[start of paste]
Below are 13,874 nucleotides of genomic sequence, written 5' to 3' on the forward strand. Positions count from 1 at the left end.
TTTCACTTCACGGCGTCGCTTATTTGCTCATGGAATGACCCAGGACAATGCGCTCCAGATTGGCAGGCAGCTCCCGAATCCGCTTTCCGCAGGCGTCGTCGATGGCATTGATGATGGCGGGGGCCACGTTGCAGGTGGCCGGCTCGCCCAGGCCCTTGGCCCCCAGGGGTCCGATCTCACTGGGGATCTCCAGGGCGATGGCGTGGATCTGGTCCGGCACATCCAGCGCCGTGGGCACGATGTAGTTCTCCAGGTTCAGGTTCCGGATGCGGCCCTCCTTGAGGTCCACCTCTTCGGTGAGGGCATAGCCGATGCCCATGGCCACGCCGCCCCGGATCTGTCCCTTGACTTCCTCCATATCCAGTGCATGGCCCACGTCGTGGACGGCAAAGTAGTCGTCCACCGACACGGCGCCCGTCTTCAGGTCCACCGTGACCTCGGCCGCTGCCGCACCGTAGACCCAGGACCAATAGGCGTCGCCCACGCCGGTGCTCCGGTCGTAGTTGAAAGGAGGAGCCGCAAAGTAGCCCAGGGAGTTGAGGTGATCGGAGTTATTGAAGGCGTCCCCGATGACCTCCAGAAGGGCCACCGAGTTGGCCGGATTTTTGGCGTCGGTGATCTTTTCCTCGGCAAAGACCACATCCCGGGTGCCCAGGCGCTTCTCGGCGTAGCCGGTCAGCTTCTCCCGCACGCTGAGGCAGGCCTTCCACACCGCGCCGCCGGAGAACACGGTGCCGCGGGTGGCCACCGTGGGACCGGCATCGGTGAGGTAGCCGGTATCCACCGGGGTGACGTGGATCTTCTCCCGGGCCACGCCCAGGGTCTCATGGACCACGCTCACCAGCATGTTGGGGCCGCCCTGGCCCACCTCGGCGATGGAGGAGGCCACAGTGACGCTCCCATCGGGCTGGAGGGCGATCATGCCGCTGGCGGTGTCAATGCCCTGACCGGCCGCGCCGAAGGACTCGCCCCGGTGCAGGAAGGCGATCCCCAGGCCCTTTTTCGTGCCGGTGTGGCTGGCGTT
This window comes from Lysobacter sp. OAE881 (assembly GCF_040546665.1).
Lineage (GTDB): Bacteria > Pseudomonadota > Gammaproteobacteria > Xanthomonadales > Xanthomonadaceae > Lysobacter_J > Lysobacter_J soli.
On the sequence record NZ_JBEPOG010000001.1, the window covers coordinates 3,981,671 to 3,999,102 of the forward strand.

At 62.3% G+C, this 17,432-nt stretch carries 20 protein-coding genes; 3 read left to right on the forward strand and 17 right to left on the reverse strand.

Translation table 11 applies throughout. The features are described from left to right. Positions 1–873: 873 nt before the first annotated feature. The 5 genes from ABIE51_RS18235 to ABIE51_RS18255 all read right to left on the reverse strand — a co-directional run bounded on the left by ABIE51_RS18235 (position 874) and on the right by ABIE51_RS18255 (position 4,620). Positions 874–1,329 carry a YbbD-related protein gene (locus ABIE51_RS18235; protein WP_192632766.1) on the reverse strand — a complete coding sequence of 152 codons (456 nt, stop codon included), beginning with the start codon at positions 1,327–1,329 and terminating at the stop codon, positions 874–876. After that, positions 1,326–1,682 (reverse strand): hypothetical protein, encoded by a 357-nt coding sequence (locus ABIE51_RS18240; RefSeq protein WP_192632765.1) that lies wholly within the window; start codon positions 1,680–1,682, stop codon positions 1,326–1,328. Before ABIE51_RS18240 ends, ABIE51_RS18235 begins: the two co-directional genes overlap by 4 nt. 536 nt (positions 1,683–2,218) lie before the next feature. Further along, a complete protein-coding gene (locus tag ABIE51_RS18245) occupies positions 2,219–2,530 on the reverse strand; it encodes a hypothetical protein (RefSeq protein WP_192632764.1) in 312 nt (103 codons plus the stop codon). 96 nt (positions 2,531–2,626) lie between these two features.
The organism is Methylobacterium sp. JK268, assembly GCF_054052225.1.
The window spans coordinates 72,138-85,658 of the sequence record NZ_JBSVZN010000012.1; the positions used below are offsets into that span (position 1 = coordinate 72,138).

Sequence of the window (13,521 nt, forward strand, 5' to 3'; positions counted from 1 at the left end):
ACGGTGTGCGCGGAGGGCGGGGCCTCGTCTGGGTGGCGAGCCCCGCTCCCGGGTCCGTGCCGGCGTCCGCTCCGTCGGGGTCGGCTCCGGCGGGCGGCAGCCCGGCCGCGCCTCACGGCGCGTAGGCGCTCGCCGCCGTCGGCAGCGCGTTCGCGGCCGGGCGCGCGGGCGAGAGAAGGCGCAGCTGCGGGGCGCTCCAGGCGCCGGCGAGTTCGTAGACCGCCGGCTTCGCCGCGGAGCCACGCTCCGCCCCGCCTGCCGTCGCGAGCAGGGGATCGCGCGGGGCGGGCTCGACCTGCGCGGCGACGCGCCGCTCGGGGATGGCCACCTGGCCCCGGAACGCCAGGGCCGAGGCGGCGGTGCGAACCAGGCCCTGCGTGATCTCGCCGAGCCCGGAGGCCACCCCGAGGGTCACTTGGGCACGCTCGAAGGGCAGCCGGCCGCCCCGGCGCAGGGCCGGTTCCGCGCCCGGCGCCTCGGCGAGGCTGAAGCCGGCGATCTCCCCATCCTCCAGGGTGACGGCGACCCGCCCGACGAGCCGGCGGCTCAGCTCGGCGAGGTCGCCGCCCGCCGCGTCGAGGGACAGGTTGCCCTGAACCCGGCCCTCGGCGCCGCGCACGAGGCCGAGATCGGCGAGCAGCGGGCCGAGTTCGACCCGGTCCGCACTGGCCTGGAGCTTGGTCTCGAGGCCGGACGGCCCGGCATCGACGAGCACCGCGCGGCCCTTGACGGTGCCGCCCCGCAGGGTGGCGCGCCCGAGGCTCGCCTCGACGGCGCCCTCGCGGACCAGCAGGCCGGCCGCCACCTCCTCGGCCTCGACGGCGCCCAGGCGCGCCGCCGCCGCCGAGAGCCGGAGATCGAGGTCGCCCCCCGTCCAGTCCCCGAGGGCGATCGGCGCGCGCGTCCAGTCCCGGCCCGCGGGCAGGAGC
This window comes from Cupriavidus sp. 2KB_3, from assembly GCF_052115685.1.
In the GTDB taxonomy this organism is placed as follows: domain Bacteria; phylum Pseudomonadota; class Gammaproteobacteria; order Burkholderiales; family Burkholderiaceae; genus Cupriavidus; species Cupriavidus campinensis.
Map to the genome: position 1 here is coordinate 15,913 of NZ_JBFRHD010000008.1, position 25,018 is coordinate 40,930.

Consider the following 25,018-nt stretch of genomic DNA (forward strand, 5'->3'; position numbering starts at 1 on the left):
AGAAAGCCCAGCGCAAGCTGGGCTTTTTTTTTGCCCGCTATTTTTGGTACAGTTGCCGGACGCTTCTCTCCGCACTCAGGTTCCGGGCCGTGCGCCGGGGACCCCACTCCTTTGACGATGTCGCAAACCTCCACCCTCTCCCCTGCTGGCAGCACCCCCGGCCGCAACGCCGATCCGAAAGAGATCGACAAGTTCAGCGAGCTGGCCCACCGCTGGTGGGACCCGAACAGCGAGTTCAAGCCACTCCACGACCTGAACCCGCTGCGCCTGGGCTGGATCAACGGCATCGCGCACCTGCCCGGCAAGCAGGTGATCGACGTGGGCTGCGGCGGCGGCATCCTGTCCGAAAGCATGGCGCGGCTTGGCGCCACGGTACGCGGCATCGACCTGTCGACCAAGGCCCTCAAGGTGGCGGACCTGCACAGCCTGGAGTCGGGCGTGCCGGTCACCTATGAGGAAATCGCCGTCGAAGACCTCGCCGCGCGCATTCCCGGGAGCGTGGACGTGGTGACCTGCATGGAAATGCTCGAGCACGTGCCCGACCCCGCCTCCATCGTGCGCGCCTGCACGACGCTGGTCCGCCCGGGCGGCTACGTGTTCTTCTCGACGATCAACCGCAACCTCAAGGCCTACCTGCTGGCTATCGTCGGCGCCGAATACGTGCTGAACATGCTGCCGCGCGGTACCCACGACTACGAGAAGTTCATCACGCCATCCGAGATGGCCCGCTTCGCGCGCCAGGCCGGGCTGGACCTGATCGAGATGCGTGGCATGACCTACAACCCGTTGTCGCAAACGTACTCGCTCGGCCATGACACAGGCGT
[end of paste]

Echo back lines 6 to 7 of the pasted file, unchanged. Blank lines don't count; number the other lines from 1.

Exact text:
At 62.3% G+C, this 17,432-nt stretch carries 20 protein-coding genes; 3 read left to right on the forward strand and 17 right to left on the reverse strand.

Translation table 11 applies throughout. The features are described from left to right. Positions 1–873: 873 nt before the first annotated feature. The 5 genes from ABIE51_RS18235 to ABIE51_RS18255 all read right to left on the reverse strand — a co-directional run bounded on the left by ABIE51_RS18235 (position 874) and on the right by ABIE51_RS18255 (position 4,620). Positions 874–1,329 carry a YbbD-related protein gene (locus ABIE51_RS18235; protein WP_192632766.1) on the reverse strand — a complete coding sequence of 152 codons (456 nt, stop codon included), beginning with the start codon at positions 1,327–1,329 and terminating at the stop codon, positions 874–876. After that, positions 1,326–1,682 (reverse strand): hypothetical protein, encoded by a 357-nt coding sequence (locus ABIE51_RS18240; RefSeq protein WP_192632765.1) that lies wholly within the window; start codon positions 1,680–1,682, stop codon positions 1,326–1,328. Before ABIE51_RS18240 ends, ABIE51_RS18235 begins: the two co-directional genes overlap by 4 nt. 536 nt (positions 1,683–2,218) lie before the next feature. Further along, a complete protein-coding gene (locus tag ABIE51_RS18245) occupies positions 2,219–2,530 on the reverse strand; it encodes a hypothetical protein (RefSeq protein WP_192632764.1) in 312 nt (103 codons plus the stop codon). 96 nt (positions 2,531–2,626) lie between these two features.